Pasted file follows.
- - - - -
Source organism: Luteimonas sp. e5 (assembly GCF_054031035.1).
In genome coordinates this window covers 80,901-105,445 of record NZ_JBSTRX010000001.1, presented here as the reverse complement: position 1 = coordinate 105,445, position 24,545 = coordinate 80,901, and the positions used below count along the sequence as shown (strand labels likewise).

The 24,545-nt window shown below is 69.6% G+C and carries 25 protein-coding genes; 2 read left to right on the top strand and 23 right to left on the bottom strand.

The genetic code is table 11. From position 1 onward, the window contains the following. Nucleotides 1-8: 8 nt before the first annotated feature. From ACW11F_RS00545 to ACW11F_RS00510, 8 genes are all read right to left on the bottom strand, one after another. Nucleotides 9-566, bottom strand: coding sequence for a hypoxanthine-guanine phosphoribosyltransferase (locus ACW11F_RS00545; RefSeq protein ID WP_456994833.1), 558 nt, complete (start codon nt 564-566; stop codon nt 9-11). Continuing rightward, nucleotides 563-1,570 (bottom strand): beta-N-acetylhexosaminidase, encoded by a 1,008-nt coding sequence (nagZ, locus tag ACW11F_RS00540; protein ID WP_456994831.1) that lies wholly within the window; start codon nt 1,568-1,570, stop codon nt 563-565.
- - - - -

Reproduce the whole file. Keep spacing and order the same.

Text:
Source organism: Luteimonas sp. e5 (assembly GCF_054031035.1).
In genome coordinates this window covers 80,901-105,445 of record NZ_JBSTRX010000001.1, presented here as the reverse complement: position 1 = coordinate 105,445, position 24,545 = coordinate 80,901, and the positions used below count along the sequence as shown (strand labels likewise).

The 24,545-nt window shown below is 69.6% G+C and carries 25 protein-coding genes; 2 read left to right on the top strand and 23 right to left on the bottom strand.

The genetic code is table 11. From position 1 onward, the window contains the following. Nucleotides 1-8: 8 nt before the first annotated feature. From ACW11F_RS00545 to ACW11F_RS00510, 8 genes are all read right to left on the bottom strand, one after another. Nucleotides 9-566, bottom strand: coding sequence for a hypoxanthine-guanine phosphoribosyltransferase (locus ACW11F_RS00545; RefSeq protein ID WP_456994833.1), 558 nt, complete (start codon nt 564-566; stop codon nt 9-11). Continuing rightward, nucleotides 563-1,570 (bottom strand): beta-N-acetylhexosaminidase, encoded by a 1,008-nt coding sequence (nagZ, locus tag ACW11F_RS00540; protein ID WP_456994831.1) that lies wholly within the window; start codon nt 1,568-1,570, stop codon nt 563-565.